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That was the best time ever. As I remember I used to pour it into a tiny small glasses – as all the adults did – and kept licking throughout the whole time. Never ever would I ever leave the glass dirty. I have always made sure I lick the whole glass from each side to get every little tiny drop of it. My mum was not really pleased with my way of cleaning the glasses, but I just could not help it. I had to. I had to get the last drop.
I’m not sure who determined that egg nog is a recipe that only comes around during the holidays, but whoever they are shouldn’t be allowed to make anymore decisions. This is now one of my favorite beverages and seems like an awfully good way to end any night of the year. It’s thick, it’s rich, it’s creamy and low carb, does it get any better? Regardless of whether you are an eggnog drinker, you’ll want to make this keto eggnog for your friends and family this holiday season!  **Cooked Eggnog: If you prefer to cook your egg nog, you can first heat your heavy cream and flax milk in a saucepan, remove from heat and slowly whisk in the lightened color yolks and swerve mixture, and the peaked whites. Once fully combined return to heat and heat through once more prior to chilling.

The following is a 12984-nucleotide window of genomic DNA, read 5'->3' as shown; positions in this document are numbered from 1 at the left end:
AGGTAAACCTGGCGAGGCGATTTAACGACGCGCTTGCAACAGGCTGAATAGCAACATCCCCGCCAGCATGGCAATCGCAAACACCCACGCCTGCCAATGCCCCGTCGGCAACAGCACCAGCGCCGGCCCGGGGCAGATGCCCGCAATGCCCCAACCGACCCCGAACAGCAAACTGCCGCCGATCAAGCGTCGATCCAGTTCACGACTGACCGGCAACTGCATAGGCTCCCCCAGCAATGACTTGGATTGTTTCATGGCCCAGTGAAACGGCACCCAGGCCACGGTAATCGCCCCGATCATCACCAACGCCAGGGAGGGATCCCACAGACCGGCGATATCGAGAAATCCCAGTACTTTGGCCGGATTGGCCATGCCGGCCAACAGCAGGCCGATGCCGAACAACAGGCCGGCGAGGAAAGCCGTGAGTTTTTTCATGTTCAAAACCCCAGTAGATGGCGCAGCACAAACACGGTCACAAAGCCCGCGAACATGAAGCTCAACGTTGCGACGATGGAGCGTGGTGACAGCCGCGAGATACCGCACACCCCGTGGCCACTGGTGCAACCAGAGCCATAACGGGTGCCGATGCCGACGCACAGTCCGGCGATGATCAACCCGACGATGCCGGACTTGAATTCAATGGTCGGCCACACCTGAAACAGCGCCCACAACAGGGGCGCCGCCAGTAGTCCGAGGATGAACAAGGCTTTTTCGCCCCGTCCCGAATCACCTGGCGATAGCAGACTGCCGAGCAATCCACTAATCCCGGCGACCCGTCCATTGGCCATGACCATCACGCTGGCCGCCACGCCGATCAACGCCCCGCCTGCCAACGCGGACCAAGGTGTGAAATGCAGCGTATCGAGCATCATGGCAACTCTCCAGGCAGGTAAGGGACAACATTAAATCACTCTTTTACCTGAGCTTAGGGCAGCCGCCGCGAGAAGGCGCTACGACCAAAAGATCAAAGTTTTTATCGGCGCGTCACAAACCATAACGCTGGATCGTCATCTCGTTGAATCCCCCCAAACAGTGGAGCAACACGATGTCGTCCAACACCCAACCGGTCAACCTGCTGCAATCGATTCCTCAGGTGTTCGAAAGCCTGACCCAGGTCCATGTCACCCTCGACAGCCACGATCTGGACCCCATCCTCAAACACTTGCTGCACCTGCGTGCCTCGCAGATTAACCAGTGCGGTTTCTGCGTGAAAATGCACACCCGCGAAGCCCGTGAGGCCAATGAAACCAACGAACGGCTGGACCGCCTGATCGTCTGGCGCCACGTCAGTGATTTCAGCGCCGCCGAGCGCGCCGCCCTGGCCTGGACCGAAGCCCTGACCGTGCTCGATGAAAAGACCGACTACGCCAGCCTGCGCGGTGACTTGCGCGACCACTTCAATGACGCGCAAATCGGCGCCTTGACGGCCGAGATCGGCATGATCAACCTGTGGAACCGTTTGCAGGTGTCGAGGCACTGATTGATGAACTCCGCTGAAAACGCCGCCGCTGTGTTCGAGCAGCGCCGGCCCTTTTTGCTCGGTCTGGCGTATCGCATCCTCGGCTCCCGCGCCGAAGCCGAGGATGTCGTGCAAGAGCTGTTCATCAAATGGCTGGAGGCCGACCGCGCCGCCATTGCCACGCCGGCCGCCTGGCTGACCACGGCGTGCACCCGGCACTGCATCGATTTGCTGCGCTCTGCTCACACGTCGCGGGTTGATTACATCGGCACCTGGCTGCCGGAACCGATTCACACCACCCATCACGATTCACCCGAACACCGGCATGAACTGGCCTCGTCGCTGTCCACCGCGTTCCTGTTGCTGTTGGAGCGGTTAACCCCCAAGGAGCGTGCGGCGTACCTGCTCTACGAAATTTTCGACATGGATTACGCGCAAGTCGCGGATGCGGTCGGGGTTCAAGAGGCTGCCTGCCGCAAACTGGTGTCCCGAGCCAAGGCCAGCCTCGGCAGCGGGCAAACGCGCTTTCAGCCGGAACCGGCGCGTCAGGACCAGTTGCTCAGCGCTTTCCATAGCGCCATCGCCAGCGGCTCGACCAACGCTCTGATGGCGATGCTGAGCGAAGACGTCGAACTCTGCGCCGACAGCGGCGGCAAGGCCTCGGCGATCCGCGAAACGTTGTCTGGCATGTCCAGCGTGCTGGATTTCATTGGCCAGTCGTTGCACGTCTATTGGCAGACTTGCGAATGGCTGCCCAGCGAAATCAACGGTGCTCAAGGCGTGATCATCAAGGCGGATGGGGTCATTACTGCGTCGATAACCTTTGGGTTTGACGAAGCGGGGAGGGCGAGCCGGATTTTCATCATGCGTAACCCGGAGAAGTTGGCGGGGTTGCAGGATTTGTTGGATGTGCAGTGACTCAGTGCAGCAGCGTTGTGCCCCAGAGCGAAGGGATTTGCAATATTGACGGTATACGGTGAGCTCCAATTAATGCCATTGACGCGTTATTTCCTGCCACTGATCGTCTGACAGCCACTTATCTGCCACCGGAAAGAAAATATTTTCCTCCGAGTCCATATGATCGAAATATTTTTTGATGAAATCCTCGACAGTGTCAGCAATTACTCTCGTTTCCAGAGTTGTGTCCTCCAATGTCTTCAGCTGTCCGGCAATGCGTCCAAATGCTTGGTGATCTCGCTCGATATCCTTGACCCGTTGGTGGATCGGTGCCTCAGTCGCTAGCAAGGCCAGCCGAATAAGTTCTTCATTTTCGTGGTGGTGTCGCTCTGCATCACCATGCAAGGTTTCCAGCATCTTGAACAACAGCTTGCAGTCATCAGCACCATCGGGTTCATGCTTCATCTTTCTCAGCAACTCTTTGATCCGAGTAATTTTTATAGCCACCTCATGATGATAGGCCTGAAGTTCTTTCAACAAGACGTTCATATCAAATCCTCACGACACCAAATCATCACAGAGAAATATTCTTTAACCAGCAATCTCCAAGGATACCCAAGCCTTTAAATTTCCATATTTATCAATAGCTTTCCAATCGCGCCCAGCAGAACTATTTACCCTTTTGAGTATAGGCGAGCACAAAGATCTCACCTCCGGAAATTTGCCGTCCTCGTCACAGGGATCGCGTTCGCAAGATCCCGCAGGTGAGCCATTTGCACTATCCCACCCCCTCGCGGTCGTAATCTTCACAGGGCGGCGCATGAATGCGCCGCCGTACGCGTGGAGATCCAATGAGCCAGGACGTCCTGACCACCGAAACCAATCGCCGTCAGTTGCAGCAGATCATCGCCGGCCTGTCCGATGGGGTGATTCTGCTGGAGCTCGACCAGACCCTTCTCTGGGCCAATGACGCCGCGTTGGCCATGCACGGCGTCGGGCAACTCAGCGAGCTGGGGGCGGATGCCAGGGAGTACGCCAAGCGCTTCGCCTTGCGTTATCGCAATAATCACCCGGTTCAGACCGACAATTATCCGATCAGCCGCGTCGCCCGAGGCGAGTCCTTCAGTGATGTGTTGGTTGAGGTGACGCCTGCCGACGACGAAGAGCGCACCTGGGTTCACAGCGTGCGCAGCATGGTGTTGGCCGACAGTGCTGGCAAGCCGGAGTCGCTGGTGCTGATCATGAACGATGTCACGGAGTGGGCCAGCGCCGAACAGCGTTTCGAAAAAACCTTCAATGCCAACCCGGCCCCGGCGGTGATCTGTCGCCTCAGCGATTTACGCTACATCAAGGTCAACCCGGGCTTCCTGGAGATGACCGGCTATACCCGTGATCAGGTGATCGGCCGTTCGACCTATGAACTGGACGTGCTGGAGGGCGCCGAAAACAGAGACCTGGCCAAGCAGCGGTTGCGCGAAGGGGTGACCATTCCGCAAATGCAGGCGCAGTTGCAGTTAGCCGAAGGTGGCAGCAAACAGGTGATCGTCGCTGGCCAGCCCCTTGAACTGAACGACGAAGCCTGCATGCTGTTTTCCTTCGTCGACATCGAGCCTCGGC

Psyllium husk is a type of fiber commonly used as a gentle, bulk-forming laxative. With no net carbs and a whopping 7 grams of fiber per two tablespoon serving, ground psyllium is an easy way to increase fiber intake on the keto diet. “It works great as a binding agent in recipes,” Yule says. “Just make sure to consume it with plenty of water, coconut water, or juice to avoid dehydration.” Add a tablespoon to your beverage, and you’re good to go.
High Fiber Intake, has been linked as a good prevention mechanism for many chronic diseases and cancers: cardiovascular disease, colon cancer and type 2 diabetes (these trends have been spotted mainly in observational studies). Fiber helps lower the risk of cardiovascular disease by preventing hypertension and lowering blood glucose levels. Also reduces LDL cholesterol and helps maintain body weight. Adequate fiber Intake maintains normal glucose levels, removes cholesterol from the blood and keeps the digestive tract clear.
Alex is editor in chief of Bodyketosis, an author, low-carb enthusiast and a recovering chubby guy who reclaimed his health using the ketogenic lifestyle. The need for the keto life began after his aunt and cousin were diagnosed with type 2 diabetes and he was next in line. Through personal experience and extensive scientific research, Alex offers insightful tips for everything keto.
We’ve all seen it on food labels: “Only 2 net carbs” or “Low net carbs.” But what does this truly mean? What are net carbs, and why does it matter? Are all net carbs created equal, or are we stretching those claims a bit too much? After reading through this article, I think you will agree that there is a pressing need to educate on the precise definition of net carbs, and what exactly constitutes a true fiber.